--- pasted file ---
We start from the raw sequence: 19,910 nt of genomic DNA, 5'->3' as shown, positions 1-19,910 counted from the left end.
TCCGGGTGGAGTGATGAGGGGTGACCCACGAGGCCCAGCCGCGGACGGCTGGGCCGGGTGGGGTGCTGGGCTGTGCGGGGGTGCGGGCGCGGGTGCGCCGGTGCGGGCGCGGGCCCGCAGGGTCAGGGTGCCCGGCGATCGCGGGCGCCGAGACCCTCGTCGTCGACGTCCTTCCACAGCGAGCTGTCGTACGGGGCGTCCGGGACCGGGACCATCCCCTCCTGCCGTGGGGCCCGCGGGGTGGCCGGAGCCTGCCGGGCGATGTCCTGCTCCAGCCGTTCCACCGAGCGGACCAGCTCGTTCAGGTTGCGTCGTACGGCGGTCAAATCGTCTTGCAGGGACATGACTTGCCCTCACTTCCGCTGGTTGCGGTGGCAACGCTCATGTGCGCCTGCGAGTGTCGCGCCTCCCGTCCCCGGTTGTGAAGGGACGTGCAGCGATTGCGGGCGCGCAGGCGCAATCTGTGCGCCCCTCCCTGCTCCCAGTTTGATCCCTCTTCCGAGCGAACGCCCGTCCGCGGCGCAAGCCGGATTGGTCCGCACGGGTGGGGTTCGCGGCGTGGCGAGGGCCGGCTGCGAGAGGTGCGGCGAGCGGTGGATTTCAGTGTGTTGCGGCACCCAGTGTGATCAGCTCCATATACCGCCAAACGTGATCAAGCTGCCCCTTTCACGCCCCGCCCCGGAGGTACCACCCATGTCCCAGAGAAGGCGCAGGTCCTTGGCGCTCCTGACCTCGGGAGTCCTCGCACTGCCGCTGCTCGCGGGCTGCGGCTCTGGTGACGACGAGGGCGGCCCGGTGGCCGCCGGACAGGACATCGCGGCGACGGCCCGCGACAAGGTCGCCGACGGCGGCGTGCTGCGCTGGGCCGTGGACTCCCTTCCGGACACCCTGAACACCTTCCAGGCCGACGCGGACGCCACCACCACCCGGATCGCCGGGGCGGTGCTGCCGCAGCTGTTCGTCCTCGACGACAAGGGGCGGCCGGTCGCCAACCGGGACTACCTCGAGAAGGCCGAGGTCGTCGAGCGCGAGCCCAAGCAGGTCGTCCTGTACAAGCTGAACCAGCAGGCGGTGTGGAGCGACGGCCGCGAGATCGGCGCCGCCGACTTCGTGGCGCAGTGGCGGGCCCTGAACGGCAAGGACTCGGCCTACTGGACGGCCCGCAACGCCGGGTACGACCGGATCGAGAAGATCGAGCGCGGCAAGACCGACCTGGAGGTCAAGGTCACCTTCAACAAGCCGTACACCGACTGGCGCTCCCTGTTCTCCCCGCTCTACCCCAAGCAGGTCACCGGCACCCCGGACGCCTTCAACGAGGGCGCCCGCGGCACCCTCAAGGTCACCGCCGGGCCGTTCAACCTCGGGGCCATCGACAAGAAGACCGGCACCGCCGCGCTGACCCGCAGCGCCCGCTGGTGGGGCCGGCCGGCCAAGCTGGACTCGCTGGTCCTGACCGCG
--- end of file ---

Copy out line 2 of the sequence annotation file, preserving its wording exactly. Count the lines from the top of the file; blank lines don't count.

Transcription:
TCCGGGTGGAGTGATGAGGGGTGACCCACGAGGCCCAGCCGCGGACGGCTGGGCCGGGTGGGGTGCTGGGCTGTGCGGGGGTGCGGGCGCGGGTGCGCCGGTGCGGGCGCGGGCCCGCAGGGTCAGGGTGCCCGGCGATCGCGGGCGCCGAGACCCTCGTCGTCGACGTCCTTCCACAGCGAGCTGTCGTACGGGGCGTCCGGGACCGGGACCATCCCCTCCTGCCGTGGGGCCCGCGGGGTGGCCGGAGCCTGCCGGGCGATGTCCTGCTCCAGCCGTTCCACCGAGCGGACCAGCTCGTTCAGGTTGCGTCGTACGGCGGTCAAATCGTCTTGCAGGGACATGACTTGCCCTCACTTCCGCTGGTTGCGGTGGCAACGCTCATGTGCGCCTGCGAGTGTCGCGCCTCCCGTCCCCGGTTGTGAAGGGACGTGCAGCGATTGCGGGCGCGCAGGCGCAATCTGTGCGCCCCTCCCTGCTCCCAGTTTGATCCCTCTTCCGAGCGAACGCCCGTCCGCGGCGCAAGCCGGATTGGTCCGCACGGGTGGGGTTCGCGGCGTGGCGAGGGCCGGCTGCGAGAGGTGCGGCGAGCGGTGGATTTCAGTGTGTTGCGGCACCCAGTGTGATCAGCTCCATATACCGCCAAACGTGATCAAGCTGCCCCTTTCACGCCCCGCCCCGGAGGTACCACCCATGTCCCAGAGAAGGCGCAGGTCCTTGGCGCTCCTGACCTCGGGAGTCCTCGCACTGCCGCTGCTCGCGGGCTGCGGCTCTGGTGACGACGAGGGCGGCCCGGTGGCCGCCGGACAGGACATCGCGGCGACGGCCCGCGACAAGGTCGCCGACGGCGGCGTGCTGCGCTGGGCCGTGGACTCCCTTCCGGACACCCTGAACACCTTCCAGGCCGACGCGGACGCCACCACCACCCGGATCGCCGGGGCGGTGCTGCCGCAGCTGTTCGTCCTCGACGACAAGGGGCGGCCGGTCGCCAACCGGGACTACCTCGAGAAGGCCGAGGTCGTCGAGCGCGAGCCCAAGCAGGTCGTCCTGTACAAGCTGAACCAGCAGGCGGTGTGGAGCGACGGCCGCGAGATCGGCGCCGCCGACTTCGTGGCGCAGTGGCGGGCCCTGAACGGCAAGGACTCGGCCTACTGGACGGCCCGCAACGCCGGGTACGACCGGATCGAGAAGATCGAGCGCGGCAAGACCGACCTGGAGGTCAAGGTCACCTTCAACAAGCCGTACACCGACTGGCGCTCCCTGTTCTCCCCGCTCTACCCCAAGCAGGTCACCGGCACCCCGGACGCCTTCAACGAGGGCGCCCGCGGCACCCTCAAGGTCACCGCCGGGCCGTTCAACCTCGGGGCCATCGACAAGAAGACCGGCACCGCCGCGCTGACCCGCAGCGCCCGCTGGTGGGGCCGGCCGGCCAAGCTGGACTCGCTGGTCCTGACCGCG